Based on the moves the Philadelphia Phillies have made so far this offseason, it is clear that they still don’t understand what their problem is. When I look at their team structure, I compare them a lot to the New York Yankees: They are far too loyal to their aging, veteran players and spend way too much money to retain them.
At first, I thought giving Marlon Byrd a two-year, $16 million deal was fine. The more I thought about it, the more puzzling it became. Byrd is already 36 years old — that is old, even compared to the rest of the Phillies roster. Factor in that Byrd is just one year removed from a 50-game ban for being caught using PEDs, and in baseball years the Phillies are basically the equivalent of a retirement home. The Phils added to their age problem on Monday when they re-signed 34 year old catcher Carlos Ruiz to a three-year, $26 million contract.
Let’s take a look at some of the biggest moves the Phillies have made in recent seasons with general manager Ruben Amaro Jr. in command. Prior to 2012, the Phillies signed 32 year old Jimmy Rollins to a three-year deal worth $33 million with an option for 2015. Rollins will be 36 when the contract is up. Ryan Howard was given a five-year deal worth $125 million that won’t end until after his age 36 season at the earliest. Chase Utley, 34, was given a two-year deal worth $25 million with three vesting options that could extend his deal until his age 39 season. Four of their starting eight position players are old and on bad contracts.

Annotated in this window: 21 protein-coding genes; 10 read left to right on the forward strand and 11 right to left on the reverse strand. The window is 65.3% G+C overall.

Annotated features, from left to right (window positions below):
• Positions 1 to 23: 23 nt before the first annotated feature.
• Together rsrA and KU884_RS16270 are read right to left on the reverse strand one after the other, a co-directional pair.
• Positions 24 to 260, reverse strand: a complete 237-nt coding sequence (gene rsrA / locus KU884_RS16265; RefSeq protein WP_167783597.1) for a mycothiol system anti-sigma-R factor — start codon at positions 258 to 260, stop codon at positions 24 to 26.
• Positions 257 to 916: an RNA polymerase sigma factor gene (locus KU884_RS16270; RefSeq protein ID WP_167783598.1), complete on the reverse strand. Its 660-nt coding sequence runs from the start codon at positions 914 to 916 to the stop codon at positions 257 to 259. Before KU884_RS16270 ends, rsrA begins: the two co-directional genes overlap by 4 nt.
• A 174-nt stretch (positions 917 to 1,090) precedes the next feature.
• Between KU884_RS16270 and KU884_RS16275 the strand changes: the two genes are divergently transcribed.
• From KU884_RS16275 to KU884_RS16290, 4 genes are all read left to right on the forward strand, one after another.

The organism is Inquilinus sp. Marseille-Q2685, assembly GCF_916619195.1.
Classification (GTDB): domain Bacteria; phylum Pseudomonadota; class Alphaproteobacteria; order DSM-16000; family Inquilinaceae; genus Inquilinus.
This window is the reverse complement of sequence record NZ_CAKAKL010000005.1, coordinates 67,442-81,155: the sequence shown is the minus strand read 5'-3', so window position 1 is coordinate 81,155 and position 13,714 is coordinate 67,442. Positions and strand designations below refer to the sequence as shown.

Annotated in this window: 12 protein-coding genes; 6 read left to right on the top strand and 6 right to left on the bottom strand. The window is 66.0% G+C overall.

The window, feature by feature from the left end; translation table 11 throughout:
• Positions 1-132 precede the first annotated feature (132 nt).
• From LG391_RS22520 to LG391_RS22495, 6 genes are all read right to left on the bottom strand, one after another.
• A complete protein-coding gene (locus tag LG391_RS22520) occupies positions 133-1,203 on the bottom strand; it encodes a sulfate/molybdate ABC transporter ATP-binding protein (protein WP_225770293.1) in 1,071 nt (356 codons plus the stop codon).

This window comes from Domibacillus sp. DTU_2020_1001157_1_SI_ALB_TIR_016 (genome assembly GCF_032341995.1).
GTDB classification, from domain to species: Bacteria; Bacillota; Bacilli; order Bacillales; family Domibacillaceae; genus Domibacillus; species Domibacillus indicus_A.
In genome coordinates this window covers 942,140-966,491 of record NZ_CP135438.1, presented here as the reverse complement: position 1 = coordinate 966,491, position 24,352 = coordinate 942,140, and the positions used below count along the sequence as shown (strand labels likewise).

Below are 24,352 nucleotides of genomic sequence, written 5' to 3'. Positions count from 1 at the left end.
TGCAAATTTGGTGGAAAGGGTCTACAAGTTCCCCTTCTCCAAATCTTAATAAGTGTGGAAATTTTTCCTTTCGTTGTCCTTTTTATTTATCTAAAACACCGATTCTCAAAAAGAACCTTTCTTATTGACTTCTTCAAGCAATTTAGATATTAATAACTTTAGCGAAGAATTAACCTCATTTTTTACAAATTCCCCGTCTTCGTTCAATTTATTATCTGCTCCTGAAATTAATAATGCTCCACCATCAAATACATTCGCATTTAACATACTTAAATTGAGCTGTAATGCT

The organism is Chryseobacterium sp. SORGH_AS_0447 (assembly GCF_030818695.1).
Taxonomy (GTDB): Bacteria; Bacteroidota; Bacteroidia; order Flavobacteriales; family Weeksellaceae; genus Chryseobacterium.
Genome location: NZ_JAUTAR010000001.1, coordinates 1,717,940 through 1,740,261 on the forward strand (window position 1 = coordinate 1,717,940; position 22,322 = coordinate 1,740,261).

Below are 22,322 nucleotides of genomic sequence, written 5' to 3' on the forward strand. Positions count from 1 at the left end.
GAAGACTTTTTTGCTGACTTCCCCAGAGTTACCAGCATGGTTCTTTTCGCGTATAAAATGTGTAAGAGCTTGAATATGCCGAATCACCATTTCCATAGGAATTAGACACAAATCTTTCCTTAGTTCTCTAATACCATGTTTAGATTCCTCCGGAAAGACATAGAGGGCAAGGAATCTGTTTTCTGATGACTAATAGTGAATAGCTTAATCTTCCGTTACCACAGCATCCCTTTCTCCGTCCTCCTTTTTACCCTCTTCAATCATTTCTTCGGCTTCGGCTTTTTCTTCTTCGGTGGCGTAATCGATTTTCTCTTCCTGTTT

Maybe the worst move of all, aside from the Howard deal, was giving closer Jonathan Papelbon a four-year, $50 million deal. The deal also includes a vesting option that could carry his contract through his age 35 season. The problem with Papelbon’s contract isn’t as much about his age — it is about the money he is making. Giving a pitcher $13 million per year to pitch 65 innings is ludicrous.
These are just some of the free agent signings that Amaro Jr. has made in recent years; we haven’t even gotten into his trades he has made that have completely emptied the Phillies’ farm system. Their farm system isn’t the worst in baseball, but it is considered one of the weaker systems according to most experts. The Phillies are a mess. They have several old players locked up to long-term deals that the players have no chance to live up to. The Phils need to learn that baseball players aren’t like wine — they don’t get better with age.